FOR IMMEDIATE RELEASE: October 21, 2013
For More Information: Dustin Crutchfield
Public Relations Department
Glenville State College
GLENVILLE, WV – Glenville State College Professor of Business Dr. Sherry Jones has published an article in the California State University Multimedia Educational Resource for Learning and Online Teaching (MERLOT) Journal of Online Learning and Teaching (JOLT). The March 2013 issue of JOLT featured her research paper on the learning equity between online and traditional classroom mathematics courses. She completed the study with assistance from University of Tennessee at Knoxville Professor Emerita Vena Long.
Her study focused on Quantitative Business Analysis I courses offered both online and in the classroom at GSC from fall 2005 through spring 2011. QBA I is a required course for all business students and focuses on mathematics and quantitative reasoning used in the various business disciplines.
Jones examined ten semesters worth of course grades and initially discovered that students seemed to better succeed in the traditional on-site version of the class. However, after performing additional analysis on the data, she came to a different conclusion. The most recent seven semesters of data showed no significant difference in achievement between the online and on-site students. When QBA I was first offered online in 2005, students seemed to go through an adjustment period to online learning. Online grades during those initial few semesters were much lower than those of the on-site students. Students who initially chose the online format may have thought this format would be easier than taking the course in the classroom, but this way of thinking proved to be incorrect.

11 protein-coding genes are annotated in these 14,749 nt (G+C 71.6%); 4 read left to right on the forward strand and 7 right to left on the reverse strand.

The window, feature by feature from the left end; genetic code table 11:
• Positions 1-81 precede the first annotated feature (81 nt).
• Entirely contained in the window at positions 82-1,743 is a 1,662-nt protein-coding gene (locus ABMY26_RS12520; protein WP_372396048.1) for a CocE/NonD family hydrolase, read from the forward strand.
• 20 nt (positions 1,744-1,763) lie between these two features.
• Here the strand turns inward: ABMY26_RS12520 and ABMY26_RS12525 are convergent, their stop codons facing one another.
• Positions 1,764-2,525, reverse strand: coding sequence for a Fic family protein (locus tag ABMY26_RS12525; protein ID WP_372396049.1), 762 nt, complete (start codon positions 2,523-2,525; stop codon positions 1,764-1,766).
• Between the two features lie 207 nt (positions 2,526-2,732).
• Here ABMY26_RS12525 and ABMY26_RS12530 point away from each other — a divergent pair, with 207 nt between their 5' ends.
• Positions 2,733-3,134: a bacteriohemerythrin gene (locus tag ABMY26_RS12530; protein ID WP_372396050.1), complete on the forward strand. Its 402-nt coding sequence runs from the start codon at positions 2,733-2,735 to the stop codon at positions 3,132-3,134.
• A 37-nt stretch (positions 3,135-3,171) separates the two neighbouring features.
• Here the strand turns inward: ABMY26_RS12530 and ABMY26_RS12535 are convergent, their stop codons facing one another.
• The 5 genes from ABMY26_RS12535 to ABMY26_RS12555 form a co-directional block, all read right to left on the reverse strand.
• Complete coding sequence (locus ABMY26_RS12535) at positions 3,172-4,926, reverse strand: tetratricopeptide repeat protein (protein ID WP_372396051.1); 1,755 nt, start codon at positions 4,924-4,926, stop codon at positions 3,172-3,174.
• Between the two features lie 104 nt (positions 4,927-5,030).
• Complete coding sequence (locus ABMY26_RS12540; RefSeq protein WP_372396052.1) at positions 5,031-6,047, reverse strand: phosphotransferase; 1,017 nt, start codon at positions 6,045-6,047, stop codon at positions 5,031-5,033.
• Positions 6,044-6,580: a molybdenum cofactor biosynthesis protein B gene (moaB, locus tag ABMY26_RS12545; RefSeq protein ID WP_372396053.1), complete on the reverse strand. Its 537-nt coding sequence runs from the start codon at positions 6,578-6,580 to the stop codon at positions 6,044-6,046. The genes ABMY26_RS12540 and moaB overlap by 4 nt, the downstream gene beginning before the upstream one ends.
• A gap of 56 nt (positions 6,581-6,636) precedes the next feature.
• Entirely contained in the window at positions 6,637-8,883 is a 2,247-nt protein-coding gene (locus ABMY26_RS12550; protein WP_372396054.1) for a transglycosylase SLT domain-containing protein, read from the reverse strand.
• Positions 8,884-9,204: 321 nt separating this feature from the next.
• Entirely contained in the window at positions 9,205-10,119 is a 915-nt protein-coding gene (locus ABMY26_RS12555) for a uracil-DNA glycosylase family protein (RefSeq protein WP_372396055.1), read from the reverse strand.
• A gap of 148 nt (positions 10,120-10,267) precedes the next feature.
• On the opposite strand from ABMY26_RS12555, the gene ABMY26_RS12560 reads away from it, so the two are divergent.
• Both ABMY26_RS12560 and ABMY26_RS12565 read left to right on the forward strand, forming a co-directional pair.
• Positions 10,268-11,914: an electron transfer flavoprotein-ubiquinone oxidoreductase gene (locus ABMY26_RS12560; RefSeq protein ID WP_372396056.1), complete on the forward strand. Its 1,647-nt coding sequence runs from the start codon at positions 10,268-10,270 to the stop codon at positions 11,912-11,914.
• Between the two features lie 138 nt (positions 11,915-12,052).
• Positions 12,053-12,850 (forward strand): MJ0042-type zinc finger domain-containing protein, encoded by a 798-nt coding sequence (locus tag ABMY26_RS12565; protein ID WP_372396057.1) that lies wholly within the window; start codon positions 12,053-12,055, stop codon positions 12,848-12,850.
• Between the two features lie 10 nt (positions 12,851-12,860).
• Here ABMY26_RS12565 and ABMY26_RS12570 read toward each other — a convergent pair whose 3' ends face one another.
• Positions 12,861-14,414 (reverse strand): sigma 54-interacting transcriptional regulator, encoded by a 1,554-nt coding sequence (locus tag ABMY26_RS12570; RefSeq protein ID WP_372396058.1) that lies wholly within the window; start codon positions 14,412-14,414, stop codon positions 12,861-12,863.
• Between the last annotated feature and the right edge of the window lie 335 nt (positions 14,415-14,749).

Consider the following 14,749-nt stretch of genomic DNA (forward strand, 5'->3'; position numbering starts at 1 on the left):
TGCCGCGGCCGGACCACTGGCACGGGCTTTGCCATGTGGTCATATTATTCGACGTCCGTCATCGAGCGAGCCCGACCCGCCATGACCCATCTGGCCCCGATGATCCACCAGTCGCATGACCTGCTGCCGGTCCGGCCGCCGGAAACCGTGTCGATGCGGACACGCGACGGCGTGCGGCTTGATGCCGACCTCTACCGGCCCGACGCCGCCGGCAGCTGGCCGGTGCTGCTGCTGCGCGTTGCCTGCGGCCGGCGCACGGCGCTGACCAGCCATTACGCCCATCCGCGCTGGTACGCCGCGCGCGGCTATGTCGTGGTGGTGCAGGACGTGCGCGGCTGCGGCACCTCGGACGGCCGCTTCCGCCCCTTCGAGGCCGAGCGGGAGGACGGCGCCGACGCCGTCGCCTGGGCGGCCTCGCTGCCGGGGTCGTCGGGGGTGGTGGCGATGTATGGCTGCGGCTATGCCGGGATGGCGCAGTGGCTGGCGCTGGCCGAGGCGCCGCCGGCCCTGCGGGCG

“Quality, equitable learning opportunities are very important to every college student’s future, whether these opportunities are offered in the classroom or online. While online courses certainly offer convenience for some students, professors debate whether equitable learning occurs in online versus onsite course offerings. My research study appears to confirm that equitable learning can occur in online versus onsite mathematics courses,” said Jones. She continues, “After having discussions with several GSC students, some indicate a need for the structure of math lecture and drill in the onsite math course format while others say that they learn just as well on their own. In a world where we must all update our skills continuously, online courses can strengthen disciplined learning in a way that onsite learning does not. These learning skills, including organizing work, meeting deadlines, and successfully navigating new learning, all without daily professor instruction, will serve college graduates well in their future careers.”
Jones graduated from GSC in 1975 with an education degree before completing a master’s in education from West Virginia University in 1984. Most recently, she received a Ph.D. from the University of Tennessee at Knoxville in 2008. Jones has been teaching at GSC since 1988. She was the recipient of the Curtis Elam Professor of Teaching Excellence Award in 2008 and was given the Faculty Award of Excellence in 2010.
For more information about her research, contact Jones at Sherry.Jones@glenville.edu or (304) 462-6251. Visit http://jolt.merlot.org/Vol9_No1.htm to read the research article in its entirety.